All together now…

Apple’s iPods are still broken for live or classical music, and concept albums. The problem is that the iPod can’t deal with tracks that are supposed to have no gap between them (Dark Side of the Moon, Sgt. Pepper’s Lonely Hearts Club, pretty much any live recording…). This is a well documented problem.

The best solution until recently is to rip all the tracks from the CD into a single file. You get no unexpected track gaps this way, but you also get no individual track access or track info.

With the advent of audio books and podcasts, Apple has released a little app called Chapter Tool that lets you create an AAC file with chapter markers. This way, you preserve individual track names and info, and the ability to go to a specific track.

The trouble is that using Chapter Tool is kind of a pita. I mean, who wants to hand-write an XML file with track names and durations? Blegh. Sounds like a great task for an enterprising AppleScript developer.

Enger Doug Adams, of He’s got an awesome little script called Join Together that does all the heavy lifting. Select a bunch of tracks in iTunes and invoke the script, and you’ll end up with a single AAC file that includes all the tracks and chapter markers.

There are a couple caveats. First of all, be sure to start with tracks in a lossless format. I used Apple Lossless, but I imagine that AIFF would work also (though I didn’t try). One reason for this is that mp3 uses a fixed frame size, and so will almost always leave empty space at the end of the last frame. Modern mp3 encoders and decoders can compensate for this to some degree (iPod does not, and iTunes does it poorly in my opinion).

The second caveat is that even though you end up with a chapterized file, it’s still one large file. This means that random access to the tracks in the file is not possible in party shuffle or ‘regular old shuffle’ mode. It is trivial to manually play the track and then jump to the desired chapter using the chapter menu that appears when playing chapterized tracks:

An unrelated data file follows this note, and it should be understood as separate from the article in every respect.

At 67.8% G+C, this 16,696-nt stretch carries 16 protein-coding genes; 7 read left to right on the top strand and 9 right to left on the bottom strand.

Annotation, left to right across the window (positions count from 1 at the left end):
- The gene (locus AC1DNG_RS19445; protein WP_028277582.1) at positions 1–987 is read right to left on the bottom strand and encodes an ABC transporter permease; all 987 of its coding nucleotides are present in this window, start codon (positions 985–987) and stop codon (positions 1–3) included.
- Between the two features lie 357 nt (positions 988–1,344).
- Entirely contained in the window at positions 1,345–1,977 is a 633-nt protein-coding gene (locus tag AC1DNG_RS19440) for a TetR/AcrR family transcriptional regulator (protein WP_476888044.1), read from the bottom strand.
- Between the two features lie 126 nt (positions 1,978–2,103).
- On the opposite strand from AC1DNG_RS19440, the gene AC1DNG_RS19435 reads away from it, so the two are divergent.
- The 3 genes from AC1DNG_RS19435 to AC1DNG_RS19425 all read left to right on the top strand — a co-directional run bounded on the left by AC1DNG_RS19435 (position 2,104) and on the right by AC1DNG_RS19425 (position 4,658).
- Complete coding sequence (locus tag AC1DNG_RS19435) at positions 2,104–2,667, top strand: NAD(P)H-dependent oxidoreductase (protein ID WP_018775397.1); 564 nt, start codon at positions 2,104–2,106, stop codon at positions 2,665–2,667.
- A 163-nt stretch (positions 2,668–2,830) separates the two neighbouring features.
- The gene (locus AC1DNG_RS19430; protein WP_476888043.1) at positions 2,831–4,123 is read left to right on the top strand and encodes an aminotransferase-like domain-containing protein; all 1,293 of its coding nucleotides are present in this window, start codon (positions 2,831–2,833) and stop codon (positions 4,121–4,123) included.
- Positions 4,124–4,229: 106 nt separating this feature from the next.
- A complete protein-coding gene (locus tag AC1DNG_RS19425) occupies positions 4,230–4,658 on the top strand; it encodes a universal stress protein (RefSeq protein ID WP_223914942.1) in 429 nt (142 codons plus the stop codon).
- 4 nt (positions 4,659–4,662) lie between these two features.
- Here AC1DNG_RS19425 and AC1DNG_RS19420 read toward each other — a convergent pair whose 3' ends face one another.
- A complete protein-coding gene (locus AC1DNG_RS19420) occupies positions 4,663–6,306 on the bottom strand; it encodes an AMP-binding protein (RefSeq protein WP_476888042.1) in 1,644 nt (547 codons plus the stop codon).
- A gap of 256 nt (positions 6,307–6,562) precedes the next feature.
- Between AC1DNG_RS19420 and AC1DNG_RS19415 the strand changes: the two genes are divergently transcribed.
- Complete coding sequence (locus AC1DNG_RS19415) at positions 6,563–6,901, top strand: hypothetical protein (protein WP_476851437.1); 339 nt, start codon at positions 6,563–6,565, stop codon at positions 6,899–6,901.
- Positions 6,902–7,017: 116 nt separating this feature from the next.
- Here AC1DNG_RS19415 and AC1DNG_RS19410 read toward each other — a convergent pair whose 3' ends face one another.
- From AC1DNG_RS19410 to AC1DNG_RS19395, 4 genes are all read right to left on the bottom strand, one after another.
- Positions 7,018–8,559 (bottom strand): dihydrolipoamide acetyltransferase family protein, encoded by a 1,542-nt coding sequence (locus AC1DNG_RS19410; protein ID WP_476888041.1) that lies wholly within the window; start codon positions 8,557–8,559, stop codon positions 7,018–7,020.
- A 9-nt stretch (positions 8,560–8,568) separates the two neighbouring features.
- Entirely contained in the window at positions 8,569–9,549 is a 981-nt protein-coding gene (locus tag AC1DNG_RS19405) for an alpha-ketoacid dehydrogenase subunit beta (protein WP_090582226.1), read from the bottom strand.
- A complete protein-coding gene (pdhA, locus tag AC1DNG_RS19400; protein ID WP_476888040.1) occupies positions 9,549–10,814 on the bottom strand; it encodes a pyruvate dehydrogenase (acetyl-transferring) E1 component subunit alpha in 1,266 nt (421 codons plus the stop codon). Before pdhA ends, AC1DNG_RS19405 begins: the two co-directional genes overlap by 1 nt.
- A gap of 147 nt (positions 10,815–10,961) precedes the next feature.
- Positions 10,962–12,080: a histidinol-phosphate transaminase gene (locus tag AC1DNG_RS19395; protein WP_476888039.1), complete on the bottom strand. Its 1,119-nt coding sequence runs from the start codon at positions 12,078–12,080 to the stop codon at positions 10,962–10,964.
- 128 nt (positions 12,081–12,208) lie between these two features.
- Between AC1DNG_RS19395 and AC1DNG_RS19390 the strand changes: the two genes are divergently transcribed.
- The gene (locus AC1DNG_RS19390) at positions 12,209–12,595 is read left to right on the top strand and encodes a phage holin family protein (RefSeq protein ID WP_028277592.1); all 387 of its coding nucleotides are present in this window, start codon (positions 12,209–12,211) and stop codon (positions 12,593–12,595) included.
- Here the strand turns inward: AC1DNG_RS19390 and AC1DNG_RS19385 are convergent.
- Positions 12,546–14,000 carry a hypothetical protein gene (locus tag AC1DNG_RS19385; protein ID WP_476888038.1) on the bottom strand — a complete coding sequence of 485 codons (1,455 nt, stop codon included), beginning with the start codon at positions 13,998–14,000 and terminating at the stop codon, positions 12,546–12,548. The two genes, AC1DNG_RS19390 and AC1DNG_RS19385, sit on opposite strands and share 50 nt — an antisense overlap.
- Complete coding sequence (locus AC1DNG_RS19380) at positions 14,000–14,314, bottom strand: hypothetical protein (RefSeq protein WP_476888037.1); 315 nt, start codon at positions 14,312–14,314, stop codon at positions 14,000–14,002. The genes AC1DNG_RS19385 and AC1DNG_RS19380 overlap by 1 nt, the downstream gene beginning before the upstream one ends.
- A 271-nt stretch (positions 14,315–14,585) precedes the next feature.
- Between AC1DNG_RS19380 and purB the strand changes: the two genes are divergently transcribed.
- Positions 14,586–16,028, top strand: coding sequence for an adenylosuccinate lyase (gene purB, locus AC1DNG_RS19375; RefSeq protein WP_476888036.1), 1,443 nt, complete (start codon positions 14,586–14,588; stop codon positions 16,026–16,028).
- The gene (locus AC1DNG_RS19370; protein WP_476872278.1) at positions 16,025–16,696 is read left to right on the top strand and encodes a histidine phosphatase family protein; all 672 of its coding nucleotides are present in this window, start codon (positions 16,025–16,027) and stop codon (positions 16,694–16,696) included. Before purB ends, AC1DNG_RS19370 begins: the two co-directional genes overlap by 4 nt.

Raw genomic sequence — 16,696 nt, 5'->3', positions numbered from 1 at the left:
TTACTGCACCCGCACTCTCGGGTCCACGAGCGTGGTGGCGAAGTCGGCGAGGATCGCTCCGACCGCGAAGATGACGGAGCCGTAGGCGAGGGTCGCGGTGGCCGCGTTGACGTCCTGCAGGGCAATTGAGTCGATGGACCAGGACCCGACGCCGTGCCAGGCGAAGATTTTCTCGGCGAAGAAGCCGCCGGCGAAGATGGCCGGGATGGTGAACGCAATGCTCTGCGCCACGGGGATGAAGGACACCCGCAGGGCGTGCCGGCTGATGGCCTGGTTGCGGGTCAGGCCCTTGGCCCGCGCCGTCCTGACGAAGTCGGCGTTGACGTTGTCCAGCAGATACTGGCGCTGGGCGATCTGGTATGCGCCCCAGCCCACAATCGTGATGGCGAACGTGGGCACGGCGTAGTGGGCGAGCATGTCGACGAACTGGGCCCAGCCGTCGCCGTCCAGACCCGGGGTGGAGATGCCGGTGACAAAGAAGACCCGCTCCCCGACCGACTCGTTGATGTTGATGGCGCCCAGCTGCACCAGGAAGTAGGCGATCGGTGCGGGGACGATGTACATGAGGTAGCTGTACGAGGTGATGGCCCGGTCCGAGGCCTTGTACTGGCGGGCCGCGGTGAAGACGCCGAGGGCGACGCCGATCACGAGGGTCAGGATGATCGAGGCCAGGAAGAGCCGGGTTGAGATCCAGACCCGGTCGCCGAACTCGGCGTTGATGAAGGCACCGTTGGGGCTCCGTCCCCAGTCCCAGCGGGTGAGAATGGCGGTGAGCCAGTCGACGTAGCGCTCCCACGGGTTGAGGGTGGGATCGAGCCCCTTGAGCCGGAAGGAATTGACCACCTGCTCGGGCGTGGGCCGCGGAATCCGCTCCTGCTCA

In order to see and hear the difference this makes, I’ve compiled some screenshots and audio samples.

Here is a short demo of two different track gaps, in three different circumstances. For each segment, details are noted below. This demo file is MP3 192.

  1. Tush-Tush-Tush –> Stinkfoot, joined AAC tracks (AAC 192)
  2. Tush-Tush-Tush –> Stinkfoot, standard individual tracks (AAC 192)
  3. Tush-Tush-Tush –> Stinkfoot, joined Apple Lossless tracks (ALAC)
  4. Stinkfoot –> Inca Roads, joined AAC tracks (AAC 192)
  5. Stinkfoot –> Inca Roads, standard individual tracks (AAC 192)
  6. Stinkfoot –> Inca Roads, joined Apple Lossless tracks (ALAC)

Here are some screenshots of audio I recorded straight out of my iPod. The portion of the waveform shown is right at the track boundry (between “Stinkfoot” and “Inca Roads”). The visible difference between the track gaps is… well.. visible.

The first one is a recording of AAC tracks joined and chatperized. Here, we see a small amount of space, but it’s somewhat easy to ignore in the audio. I have read that AAC as a format does support gapless track boundaries, but apparently the iTunes encoder has dropped the ball, as there is definitely a small gap of about 2,267 samples:

Playback of individual AAC tracks on the iPod. Gigantic, gaping, humungous hole of about 28,340 samples. UGH.

Playback of Apple Lossless tracks, joined and chapterized. Just like Jebus intended.

Thanks Doug! This has been bugging me for a long time, and now there’s a solution. All I gotta do is re-rip my live discs as Apple Lossless and run the Join Together script on them.

About dre

I like all kinds of food.
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One Response to All together now…

  1. blackmagic says:

    This is why I use a PSP for music. ;-]

    In addition, the number of samples will vary depending on the audio file encoding.

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